RadioBDC Logo
Home By Now | Bombay Bicycle Club Listen Live
 
 
< Back to front page Text size +

What to eat before exercising

Posted by Elizabeth Comeau  January 23, 2012 10:37 AM

E-mail this article

Invalid E-mail address
Invalid E-mail address

Sending your article

On my playlist this morning: Moves like Jagger, by Maroon 5
What I did: Intervals on the treadmill (45 minutes)

If I had a quarter for every time a friend, family member, or coworker asked me what I eat before I work out, I'd be rich.

Or just have a ton of quarters.

This question is tough to answer because it involves many moving parts: What I like to eat, what I should eat, and how long it takes me to digest what I eat.



Since I wake up before the sun to exercise, I also wake up not terribly hungry (honestly, I'm still half asleep when I'm getting into my workout clothes). But I know I need to eat something so I don't feel faint or uber-hungry halfway through my routine.

Here's what I had this morning:
1 small banana.
1 small coffee.
1 tablespoon of peanut butter.
1 large glass of water.

Here's why I like to eat this combo before my 40-minute ride into work (where my gym is located).

I feel like the natural sugar in the banana helps to give me a quick burst of energy, while the peanut butter gives me a bit of protein to help keep me going. The coffee is my non-negotiable of the morning (new mom, remember, and slightly sleep-deprived?). And the water is to hydrate myself before working out.

That's what I eat currently. But I thought I'd get an expert's take on what I should eat.

Our Nutrition & You blogger, Joan Salge Blake, is a clinical associate professor and registered dietitian at Boston University in the Nutrition Program. She's also an author.

First, Blake said, you need to eat before you exercise "so that you have enough energy for optimal performance." So don't exercise on an empty stomach!

But, she said, it's equally important to leave enough time before your workout to digest whatever you consume.

"In general, larger meals (making you feel quite full) may take three to four hours to digest, whereas smaller meals (making you feel satisfied but not overly full) may take only two to three hours to digest. If you are having a small snack, you should allow about 30 minutes to one hour for digestion," she said.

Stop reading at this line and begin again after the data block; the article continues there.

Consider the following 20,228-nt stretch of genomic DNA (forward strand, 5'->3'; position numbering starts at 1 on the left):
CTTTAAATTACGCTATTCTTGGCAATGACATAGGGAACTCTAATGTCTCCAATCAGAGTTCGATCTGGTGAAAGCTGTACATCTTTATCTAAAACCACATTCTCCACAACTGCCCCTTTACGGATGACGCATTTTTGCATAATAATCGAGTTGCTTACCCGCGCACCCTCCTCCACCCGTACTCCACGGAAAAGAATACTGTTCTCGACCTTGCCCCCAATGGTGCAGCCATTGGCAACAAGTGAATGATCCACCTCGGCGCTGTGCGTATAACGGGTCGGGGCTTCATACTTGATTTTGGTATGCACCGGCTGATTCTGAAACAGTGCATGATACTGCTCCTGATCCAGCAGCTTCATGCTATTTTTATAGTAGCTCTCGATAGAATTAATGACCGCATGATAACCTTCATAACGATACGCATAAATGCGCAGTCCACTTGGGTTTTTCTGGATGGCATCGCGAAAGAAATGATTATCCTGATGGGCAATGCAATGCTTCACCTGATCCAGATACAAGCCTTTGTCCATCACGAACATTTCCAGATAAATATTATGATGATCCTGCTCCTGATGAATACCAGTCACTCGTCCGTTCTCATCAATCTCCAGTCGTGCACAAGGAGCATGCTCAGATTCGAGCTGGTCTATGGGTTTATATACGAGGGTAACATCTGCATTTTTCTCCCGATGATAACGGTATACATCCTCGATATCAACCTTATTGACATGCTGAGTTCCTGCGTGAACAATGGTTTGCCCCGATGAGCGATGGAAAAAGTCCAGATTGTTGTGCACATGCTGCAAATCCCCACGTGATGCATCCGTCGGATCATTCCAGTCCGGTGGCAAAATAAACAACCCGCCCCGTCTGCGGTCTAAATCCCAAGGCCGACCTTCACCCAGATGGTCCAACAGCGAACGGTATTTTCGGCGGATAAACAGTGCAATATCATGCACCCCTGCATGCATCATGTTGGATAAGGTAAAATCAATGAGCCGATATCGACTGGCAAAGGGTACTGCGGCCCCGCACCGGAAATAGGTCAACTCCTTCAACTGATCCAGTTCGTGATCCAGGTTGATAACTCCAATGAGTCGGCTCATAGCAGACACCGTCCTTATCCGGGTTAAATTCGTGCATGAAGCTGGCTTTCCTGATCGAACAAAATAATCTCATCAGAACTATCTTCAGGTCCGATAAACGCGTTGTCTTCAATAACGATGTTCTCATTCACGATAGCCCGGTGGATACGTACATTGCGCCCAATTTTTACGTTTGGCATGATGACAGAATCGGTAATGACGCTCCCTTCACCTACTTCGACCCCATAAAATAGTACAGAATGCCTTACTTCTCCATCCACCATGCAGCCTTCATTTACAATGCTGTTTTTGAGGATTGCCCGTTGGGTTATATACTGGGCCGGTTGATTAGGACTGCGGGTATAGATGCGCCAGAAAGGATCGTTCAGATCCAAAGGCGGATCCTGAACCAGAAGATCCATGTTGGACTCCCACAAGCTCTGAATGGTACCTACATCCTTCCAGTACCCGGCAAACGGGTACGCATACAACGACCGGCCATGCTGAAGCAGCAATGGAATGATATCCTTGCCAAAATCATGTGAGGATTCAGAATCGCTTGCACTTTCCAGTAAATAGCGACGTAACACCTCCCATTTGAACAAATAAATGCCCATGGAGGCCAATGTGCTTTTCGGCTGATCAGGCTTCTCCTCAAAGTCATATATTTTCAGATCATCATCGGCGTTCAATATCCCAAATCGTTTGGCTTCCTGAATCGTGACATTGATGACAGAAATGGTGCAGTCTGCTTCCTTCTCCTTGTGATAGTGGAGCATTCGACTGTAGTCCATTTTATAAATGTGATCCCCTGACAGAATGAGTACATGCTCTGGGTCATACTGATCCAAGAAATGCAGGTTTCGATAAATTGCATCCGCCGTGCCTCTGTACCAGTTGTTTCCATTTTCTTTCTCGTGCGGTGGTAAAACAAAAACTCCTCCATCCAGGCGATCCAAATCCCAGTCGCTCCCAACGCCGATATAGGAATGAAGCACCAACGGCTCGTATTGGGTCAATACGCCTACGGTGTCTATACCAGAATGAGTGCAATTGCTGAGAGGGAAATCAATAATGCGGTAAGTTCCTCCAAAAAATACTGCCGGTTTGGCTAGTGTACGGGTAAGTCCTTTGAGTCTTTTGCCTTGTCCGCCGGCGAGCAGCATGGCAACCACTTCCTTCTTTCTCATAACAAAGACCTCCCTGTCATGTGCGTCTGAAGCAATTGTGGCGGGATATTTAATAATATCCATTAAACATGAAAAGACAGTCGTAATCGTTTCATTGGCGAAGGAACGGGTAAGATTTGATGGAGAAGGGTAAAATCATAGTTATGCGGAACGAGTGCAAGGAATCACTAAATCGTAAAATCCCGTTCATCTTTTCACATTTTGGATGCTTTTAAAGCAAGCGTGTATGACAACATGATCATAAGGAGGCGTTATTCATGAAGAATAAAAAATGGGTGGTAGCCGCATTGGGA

She also said that everyone's different, so try experimenting with your eating and exercising schedule.

As for what you should eat, Blake said the consumption of foods "with both protein and carbohydrate before exercise, such as fruit and yogurt, or oatmeal, a few nuts, and skim milk, benefit the body by causing a greater increase in muscle glycogen synthesis than consuming carbohydrate alone." With more glycogen in your muscles, you can increase endurance. Another benefit of consuming both protein and carbohydrate before exercise is that it results in greater protein synthesis after the exercise is over, she said.

What are Blake's top suggestions for the key things to remember when reaching for food before your workout?

1. Allow adequate time for digestion
2. If you eat a large meal, allow 3-4 hours before exercise
3. For smaller meals, allow 2-3 hours
4. Allow a 1/2- to 1 hour to digest a small snack
5. Beware of eating a high-fat meal before exercise because it fat takes longer to digest, and it may cause stomach discomfort and sluggishness.

What do you eat before working out? How much time do you allow for digestion?

Staying fit is an important part of staying healthy. This blog will offer exercise tips from experts as well as share the personal journeys of Globe staff members committed to fitness. No matter your age or energy level, we invite you to join in and share your own story. How do you find time to work out? What are your daily challenges? Let us know and read along -- and together, we can all get moving.

CONTRIBUTORS

Elizabeth Comeau is a social media marketing manager at Boston.com. She will be blogging about her personal fitness journey and using a device called a FitBit to track her weekly goals and progress (see below). Follow her journey and share your own. Read more about Elizabeth and this blog.

Share your story

Send us a question, share your personal fitness struggles and successes, or simply suggest something you would like to see us cover. Please be aware that anything you submit here may be published in the blog.
Required
Required

Follow Me on Pinterest

Health search

Find news and information on:
Why do some people become lactose intolerant as they age?
All of us are born with the ability to make an enzyme called lactase, which helps our small intestines digest the otherwise unwieldy sugar lactose found in milk.
Submit a question
archives